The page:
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Drugmakers hope new rules will slow China sales slide

2017-5-17 14:37| 发布者: 悠儿| 查看: 177| 评论: 0

摘要: The world’s largest pharmaceutical companies, which are struggling with pricing pressures in China, are hoping that wider access to drugs and a faster approval process will boost sales.China is the w ...
The world’s largest pharmaceutical companies, which are struggling with pricing pressures in China, are hoping that wider access to drugs and a faster approval process will boost sales.

China is the world’s second-largest pharmaceutical market with sales worth $116.7bn in 2016, according to QuintilesIMS. But the spread of public health insurance has handed provincial governments greater power over prices.

A range of companies have reported slowing or even falling sales in China, with Merck saying its sales there fell 3 per cent in the first quarter.

GlaxoSmithKline blamed a 5 per cent drop in first-quarter sales of its “established” products partly on competitive pressure on its hepatitis drug Zeffix in China. That came after a 12 per cent decline in its China sales last year that the company blamed on “healthcare reforms including price reductions”.

AstraZeneca said its China sales increased 7 per cent in the first quarter to $782m after sales growth of 10 per cent in 2016 and 15 per cent in 2015.

Sanofi said its sales in China grew 9 per cent in 2016, about half the rate of the previous year.

At the heart of the multinationals’ struggle is the breakdown of a status quo established in the early 2000s that allowed overseas companies to sell at a premium branded drugs that had lost patent protection — in many cases three to five times the price of comparable generic medicines.

But that market began to shrink after 2011 alongside the rollout of public health insurance, which covers up to 80 per cent of the cost of selected drugs. The system includes a tendering process in which companies and provincial governments negotiate prices. Since then, prices have fallen as each province uses the lowest price established elsewhere as the starting point in negotiations.

“In the past different companies have enjoyed special status. If you have off-patent drugs you can have room to manoeuvre in pricing. But that’s gone,” says Xu Ming, vice-president of China’s chamber of commerce for import and export medicines. Foreign companies should “forget about the special status they have enjoyed”, he adds.

In the past year Beijing has rolled out policies banning state hospitals, responsible for more than 80 per cent of pharmaceutical sales, from padding the price of the drugs they distribute.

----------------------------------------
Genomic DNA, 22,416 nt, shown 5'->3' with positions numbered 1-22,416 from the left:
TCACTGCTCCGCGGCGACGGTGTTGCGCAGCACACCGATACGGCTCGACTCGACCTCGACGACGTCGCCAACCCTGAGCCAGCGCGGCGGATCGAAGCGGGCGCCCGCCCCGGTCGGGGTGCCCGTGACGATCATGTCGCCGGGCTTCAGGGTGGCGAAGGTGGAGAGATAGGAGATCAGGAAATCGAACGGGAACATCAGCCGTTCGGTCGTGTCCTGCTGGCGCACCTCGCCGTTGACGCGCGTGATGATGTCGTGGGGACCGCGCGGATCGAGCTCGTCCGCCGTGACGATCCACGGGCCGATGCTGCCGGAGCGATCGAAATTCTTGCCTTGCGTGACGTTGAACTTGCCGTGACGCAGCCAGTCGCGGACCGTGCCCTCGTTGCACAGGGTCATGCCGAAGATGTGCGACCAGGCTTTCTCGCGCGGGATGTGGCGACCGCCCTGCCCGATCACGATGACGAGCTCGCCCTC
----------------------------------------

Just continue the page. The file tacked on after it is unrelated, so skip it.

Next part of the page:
Underfunded hospitals make up that lost revenue by seeking to buy drugs for less than the prices set by provinces, making the policy “an incentive to negotiate the price to go downward”, says Gordon Liu, a healthcare economics expert at Peking University.

The reform does have a bright spot for the drug companies — the state co-payment cuts costs for patients, making drugs covered by the programme affordable to a wider group.

In February, China added 130 new compounds to the roughly 1,200 eligible for reimbursement. The update was heralded by multinationals as a way to boost the reach of their products in China. Sellers of branded drugs tend to receive reimbursement priority over Chinese generics, which have faced questions about quality.

But joining the list comes with price pressure. GSK slashed the price of its hepatitis drug Viread in China by two-thirds last year, and AstraZeneca halved the price of cancer drug Iressa.

Sales by most multinationals outpaced the overall market last year in China, which saw just 1 per cent value growth. That is partly because their portfolios are more adapted to a new wave of chronic conditions hitting China as it ages and becomes richer. Sanofi says its oncology division was the star performer in the country last year.

Drug companies are also pinning their hopes on draft regulations that could dramatically speed up the approval process for medicines, which can take up to five years longer than in Europe and the US. The regulations propose abolishing a requirement that overseas trials be at an advanced stage before the approval process in China starts.

The proposed rules will mean drugs can be launched in China “almost at the same time” as in advanced economies, says Olivier Charmeil, Sanofi’s head of emerging markets. “As the middle class get richer?.?.?.?they want to ensure access to the most innovative drugs.”

But here too, companies will face pricing pressure: China’s State Council has said new drugs will be approved only on condition “the price is not higher than the country of origin or comparable prices in countries near to China”.

China’s health ministry says 45 mostly on-patent drugs are targeted for price-reducing negotiations this year.

















赛诺菲新兴市场部门主管奥利维耶?沙尔梅(Olivier Charmeil)表示,这一拟议中的规定将意味着,药品在中国能够与在发达经济体“几乎同时”推出。“随着中产阶级越来越富有……他们希望确保能用上最具创新性的药品。”









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